“He is dressage bred. A dressage lady bought him freshly broken when he was three. She had him professionally schooled by all the best dressage riders in the state. But he is just really spooky… like, really, really spooky. And it got to a point where he dumped someone in Centennial Park and galloped around the place for 45 minutes. And that wasn’t even the worst thing he did, but it was a bit of the last straw for her. So, she took him out to George Sanna’s and said, ‘sell it as a jumping horse, I just I can’t deal with it anymore!’.
“So George jumped him a little bit and then they called my husband and they said, ‘look, we’ve got this horse here. We think it will event. It really moves. It can jump but it’s not quite careful enough for a straight showjumper. But we think it will make a nice eventer’. We were definitely not looking for a horse at the time, but I had just sold one so I had the money in my pocket! We went over thinking maybe we’ll find a client for it but Nick saw me trotting it around and said we have to buy this horse.
“The old owner still stays in touch. She loves that he’s gone eventing. And she loves that he has a life because he was always just a spooky idiot, essentially. And he is still a spook. I have to be very careful. Every day I ride him at home in the arena and if something is different he disappears from underneath me. It’s not changed at all, it’s just that when he’s competing, he concentrates on me more than the things that are scary.
“Although on cross country [at SIEC], he did nearly spit me and nearly ran into a tree spooking at an 80cm log! He definitely was never going to be a dressage horse. He couldn’t stand being in a 20×60 every day. He’s a quirky, funny horse but he’s going to go a long way.”
Being challenged on the ground or in the saddle is something Katie Taliana has had plenty of experience with after working for British eventer and royal family member Zara Phillips (Tindall). “I worked for Sharmayne Spencer for a couple of years straight out of school. Her cousin is quite good friends with Zara. So, I said to Sharmayne that I wanted to go overseas and do some travelling. She helped me set up what was supposed to be a short-term job with Zara while I was sort of travelling. Well, I ended up staying there for three years and didn’t do any travelling other than to horse events. But I loved it. It was really good fun. She’s really good to work for. It was a good team. I competed a few horses for her, which was very generous of her. And then I found Trevalgar II over there and competed him while I was there.
“Trevalgar was six when I got him over there. I got him very cheap. I intended to stay over there, and I was supposed to groom for Zara at London 2012, but I then I met my husband on the internet. So, I came home, brought the horse with me, and I’ve been here ever since.”
Now, Katie is turning her attention to Revelwood Wynston Street’s future; one which she hopes will be extremely bright after the Warmblood won only his second three-star event at SIEC. “I don’t plan to take him out too much now, so he won’t go to Tamworth. He’ll go to Wallaby Hill and do the short format. And then he’s going to do Sydney in the long format. And then probably after that, he’ll upgrade. So, we’re not going to spend long at three-star. That’s sort of my plan and then do a four-star long at the end of the year, sort of hoping to get in the eye of the selectors for the year after for WEG. We all have those hopes and thoughts.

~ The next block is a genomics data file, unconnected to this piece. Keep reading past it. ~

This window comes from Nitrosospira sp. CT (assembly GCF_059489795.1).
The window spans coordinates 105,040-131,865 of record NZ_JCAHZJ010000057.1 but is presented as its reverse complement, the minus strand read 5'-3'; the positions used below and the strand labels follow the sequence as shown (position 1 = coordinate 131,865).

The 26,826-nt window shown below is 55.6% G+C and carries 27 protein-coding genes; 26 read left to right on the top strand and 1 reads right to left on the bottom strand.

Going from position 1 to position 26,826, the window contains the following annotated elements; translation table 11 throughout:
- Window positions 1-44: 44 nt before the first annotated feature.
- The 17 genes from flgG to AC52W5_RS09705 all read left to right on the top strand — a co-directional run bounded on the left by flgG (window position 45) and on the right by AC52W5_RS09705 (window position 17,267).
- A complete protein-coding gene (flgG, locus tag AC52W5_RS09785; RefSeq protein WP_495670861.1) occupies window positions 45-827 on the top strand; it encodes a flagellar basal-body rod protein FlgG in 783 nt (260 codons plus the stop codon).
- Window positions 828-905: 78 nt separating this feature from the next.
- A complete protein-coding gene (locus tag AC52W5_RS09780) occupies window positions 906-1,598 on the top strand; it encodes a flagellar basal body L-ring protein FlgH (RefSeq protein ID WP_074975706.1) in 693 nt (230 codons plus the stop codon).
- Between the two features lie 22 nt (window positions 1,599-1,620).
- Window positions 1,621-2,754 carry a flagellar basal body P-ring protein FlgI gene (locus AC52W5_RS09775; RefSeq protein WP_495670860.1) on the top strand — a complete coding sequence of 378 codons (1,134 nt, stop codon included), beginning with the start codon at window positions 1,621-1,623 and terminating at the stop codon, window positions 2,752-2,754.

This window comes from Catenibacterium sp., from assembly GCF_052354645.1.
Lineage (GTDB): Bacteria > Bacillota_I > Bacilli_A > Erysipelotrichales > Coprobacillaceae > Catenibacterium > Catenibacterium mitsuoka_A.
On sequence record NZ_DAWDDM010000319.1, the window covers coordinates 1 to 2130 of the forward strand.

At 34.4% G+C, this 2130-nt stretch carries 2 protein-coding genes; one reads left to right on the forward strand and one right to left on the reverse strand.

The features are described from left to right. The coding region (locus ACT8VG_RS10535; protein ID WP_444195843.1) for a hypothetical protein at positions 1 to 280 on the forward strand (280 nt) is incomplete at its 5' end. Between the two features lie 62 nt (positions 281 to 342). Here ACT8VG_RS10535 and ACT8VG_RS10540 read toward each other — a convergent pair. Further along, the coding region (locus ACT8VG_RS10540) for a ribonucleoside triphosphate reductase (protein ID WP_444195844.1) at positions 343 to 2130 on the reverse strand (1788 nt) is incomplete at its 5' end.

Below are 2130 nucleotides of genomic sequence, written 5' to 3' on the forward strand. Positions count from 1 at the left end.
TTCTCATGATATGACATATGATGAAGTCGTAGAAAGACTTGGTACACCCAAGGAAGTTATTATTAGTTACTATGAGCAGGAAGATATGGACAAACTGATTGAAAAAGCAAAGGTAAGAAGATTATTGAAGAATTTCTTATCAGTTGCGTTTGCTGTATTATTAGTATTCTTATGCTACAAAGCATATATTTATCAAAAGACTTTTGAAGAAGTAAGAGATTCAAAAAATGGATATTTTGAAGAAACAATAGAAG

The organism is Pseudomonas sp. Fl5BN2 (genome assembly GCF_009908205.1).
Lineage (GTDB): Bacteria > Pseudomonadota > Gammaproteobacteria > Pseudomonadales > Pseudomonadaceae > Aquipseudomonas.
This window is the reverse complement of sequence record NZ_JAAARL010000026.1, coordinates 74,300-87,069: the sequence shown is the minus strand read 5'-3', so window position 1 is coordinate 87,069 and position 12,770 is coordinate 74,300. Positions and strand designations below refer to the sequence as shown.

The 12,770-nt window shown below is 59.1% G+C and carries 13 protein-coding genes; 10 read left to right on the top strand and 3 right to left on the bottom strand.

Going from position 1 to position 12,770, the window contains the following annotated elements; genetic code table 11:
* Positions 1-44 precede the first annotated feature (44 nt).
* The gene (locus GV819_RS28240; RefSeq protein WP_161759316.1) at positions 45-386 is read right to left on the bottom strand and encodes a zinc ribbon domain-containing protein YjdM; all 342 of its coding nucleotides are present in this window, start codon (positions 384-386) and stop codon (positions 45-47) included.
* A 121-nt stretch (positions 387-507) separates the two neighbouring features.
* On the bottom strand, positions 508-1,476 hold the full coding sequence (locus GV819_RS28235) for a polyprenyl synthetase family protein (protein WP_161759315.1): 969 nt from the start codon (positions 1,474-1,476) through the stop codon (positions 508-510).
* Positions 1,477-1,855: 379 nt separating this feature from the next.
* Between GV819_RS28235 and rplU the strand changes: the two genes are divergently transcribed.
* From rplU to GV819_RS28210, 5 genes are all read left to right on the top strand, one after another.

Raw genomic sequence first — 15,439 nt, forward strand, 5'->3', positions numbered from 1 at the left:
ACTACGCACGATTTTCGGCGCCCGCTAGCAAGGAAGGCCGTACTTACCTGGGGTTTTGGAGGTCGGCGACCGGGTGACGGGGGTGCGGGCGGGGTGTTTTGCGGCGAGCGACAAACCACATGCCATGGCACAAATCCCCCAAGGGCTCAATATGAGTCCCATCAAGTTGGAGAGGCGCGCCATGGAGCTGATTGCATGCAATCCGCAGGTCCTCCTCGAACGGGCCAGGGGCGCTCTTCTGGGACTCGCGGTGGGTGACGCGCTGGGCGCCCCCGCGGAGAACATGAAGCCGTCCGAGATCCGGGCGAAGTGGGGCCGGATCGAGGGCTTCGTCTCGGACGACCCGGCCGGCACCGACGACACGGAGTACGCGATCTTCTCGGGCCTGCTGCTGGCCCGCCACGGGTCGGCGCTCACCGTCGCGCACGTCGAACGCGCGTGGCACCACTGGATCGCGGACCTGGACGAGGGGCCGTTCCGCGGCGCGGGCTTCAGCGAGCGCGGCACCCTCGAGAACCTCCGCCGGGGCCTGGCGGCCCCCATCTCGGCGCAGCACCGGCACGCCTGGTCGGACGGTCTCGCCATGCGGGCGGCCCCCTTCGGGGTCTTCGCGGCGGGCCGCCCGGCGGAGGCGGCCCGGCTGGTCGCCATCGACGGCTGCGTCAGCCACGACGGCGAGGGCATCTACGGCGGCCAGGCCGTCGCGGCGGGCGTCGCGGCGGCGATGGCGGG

“It’s been a real advantage being a part of the High Performance NEXT Gen squad through the NSW Institute of Sport. The lessons with Rod Brown and Prue Barret have really benefited Wynston’s progress through the grades.”
Following close behind Katie and Wynston in the Eventing Summer Classic at SIEC in second place was Carlene Barton riding APH Henrik on 36.30 penalties. Placing in both third and fifth place was Gemma Tinney on Be My Daisy and Dalenna Daydream. And Junior Rider Charlie Richardson held his own in fourth place on Bellbirds Sandpiper.
In the Randwick Equine Centre CCN4*-S, Sam Lyle took out the win on the 11-year-old gelding BF Valour after a good run on cross country placed him into first. “I thought the cross country course was perfect for this time of year, and for the first event of the year. It had some interesting questions, but it wasn’t crazy tough,” says Sam. “I didn’t push him super-fast on cross country. I just let him run at the speed he wanted to go, and he jumped really well.”
Close behind Sam and BF Valour on 51.20 penalties was Emma Mason and Warrego Marco Polo. Olympian Heath Ryan finished in third place riding the nine-year-old gelding Bronze Boy R. In fourth place was Rachael Lee and Chicobello, with Tara Rogers rounding out the top five riders with Denison Park Smooth.
Leading from start to finish, NSW rider Andrew Barnett and the rising 10-year-old gelding Go Tosca dominated the Horseland CCN3*-S with an impressive score of 26.00 penalties.
Andrew says the grounds were perfect for the event due to rain in the days leading up to the weekend.
“The venue was fantastic. By the time we got there, everything had settled, so it was very unusual to have such lovely, green grass at this time of the year at SIEC,” says Andrew.
“The committee did a great job. I think it’s such a tough gig, especially with all the Covid restrictions and things they had to fill out. It was really exciting to be back in a slightly more normal atmosphere.